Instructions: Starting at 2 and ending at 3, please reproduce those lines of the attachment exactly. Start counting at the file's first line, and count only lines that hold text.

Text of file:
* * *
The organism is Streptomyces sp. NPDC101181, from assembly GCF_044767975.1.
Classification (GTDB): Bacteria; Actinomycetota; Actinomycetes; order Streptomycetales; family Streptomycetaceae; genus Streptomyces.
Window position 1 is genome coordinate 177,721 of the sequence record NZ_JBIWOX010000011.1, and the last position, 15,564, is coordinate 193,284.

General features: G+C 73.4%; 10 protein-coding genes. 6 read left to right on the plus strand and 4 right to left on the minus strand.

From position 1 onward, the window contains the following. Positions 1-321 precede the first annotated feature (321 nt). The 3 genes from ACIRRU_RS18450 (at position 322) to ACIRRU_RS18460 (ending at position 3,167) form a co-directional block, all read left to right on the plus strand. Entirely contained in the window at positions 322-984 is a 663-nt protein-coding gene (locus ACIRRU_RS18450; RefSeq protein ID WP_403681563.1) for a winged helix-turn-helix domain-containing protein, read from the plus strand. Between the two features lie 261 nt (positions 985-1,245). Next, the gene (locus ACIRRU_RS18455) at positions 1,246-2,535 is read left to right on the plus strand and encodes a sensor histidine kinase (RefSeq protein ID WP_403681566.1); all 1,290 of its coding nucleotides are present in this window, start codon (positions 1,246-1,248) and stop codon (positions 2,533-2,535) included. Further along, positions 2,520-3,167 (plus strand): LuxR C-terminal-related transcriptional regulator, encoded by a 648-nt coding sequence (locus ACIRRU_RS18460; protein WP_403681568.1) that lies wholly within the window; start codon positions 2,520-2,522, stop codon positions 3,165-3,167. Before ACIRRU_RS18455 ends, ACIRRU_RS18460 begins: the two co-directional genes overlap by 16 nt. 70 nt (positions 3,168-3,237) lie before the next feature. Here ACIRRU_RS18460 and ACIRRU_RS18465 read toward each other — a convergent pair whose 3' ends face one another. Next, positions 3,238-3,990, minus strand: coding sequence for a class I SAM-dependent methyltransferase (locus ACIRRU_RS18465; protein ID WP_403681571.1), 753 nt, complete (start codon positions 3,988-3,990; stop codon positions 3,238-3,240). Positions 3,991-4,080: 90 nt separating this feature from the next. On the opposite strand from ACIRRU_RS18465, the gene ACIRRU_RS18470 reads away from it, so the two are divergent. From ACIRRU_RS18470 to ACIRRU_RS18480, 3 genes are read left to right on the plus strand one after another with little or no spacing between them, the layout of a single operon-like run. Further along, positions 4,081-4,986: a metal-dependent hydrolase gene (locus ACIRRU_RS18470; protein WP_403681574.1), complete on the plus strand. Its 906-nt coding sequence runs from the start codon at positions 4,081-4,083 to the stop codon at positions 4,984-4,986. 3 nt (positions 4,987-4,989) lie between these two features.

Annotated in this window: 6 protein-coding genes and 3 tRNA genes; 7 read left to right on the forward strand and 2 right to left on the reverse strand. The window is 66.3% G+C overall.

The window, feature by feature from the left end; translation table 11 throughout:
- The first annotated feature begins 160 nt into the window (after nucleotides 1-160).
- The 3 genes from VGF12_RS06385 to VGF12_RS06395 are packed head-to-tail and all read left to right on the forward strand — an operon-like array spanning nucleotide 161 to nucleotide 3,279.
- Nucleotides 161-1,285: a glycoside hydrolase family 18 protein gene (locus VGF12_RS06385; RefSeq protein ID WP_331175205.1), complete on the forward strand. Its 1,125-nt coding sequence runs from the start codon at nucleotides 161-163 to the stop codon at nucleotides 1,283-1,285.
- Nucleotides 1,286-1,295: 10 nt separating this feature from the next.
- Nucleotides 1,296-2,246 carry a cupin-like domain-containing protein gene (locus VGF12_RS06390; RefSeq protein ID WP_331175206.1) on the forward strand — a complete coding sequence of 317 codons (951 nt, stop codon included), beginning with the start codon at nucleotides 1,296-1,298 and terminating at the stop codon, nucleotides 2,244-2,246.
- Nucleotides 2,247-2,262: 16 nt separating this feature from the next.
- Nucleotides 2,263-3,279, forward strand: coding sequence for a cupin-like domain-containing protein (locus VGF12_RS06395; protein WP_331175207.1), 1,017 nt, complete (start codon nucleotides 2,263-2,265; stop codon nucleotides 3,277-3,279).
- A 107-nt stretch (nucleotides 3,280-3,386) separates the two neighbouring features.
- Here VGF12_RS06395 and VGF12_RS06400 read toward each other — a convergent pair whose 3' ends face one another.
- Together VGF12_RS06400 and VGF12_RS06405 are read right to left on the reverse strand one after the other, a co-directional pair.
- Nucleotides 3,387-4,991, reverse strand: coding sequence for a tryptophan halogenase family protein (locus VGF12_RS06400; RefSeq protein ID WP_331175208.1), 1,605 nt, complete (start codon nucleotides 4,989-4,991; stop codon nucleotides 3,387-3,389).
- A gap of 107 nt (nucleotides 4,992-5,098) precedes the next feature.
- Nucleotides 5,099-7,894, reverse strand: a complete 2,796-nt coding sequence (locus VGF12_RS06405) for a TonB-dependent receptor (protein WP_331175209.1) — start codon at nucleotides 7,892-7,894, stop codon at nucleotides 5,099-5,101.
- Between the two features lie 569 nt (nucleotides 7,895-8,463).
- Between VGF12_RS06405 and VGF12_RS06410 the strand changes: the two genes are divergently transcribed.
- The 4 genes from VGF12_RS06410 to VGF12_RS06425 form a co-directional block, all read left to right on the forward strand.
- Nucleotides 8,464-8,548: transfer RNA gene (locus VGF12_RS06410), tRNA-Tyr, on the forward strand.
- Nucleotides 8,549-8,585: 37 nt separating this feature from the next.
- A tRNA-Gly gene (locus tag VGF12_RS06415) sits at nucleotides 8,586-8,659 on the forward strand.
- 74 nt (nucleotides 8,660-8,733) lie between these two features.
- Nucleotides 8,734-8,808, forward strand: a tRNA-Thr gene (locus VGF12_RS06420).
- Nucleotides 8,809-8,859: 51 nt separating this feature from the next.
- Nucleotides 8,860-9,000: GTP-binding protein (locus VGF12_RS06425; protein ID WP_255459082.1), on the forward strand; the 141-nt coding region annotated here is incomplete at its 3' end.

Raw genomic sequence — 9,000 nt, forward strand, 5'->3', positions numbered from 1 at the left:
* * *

Classification (GTDB): Bacteria; Actinomycetota; Actinomycetes; order Streptomycetales; family Streptomycetaceae; genus Streptomyces.
Window position 1 is genome coordinate 177,721 of the sequence record NZ_JBIWOX010000011.1, and the last position, 15,564, is coordinate 193,284.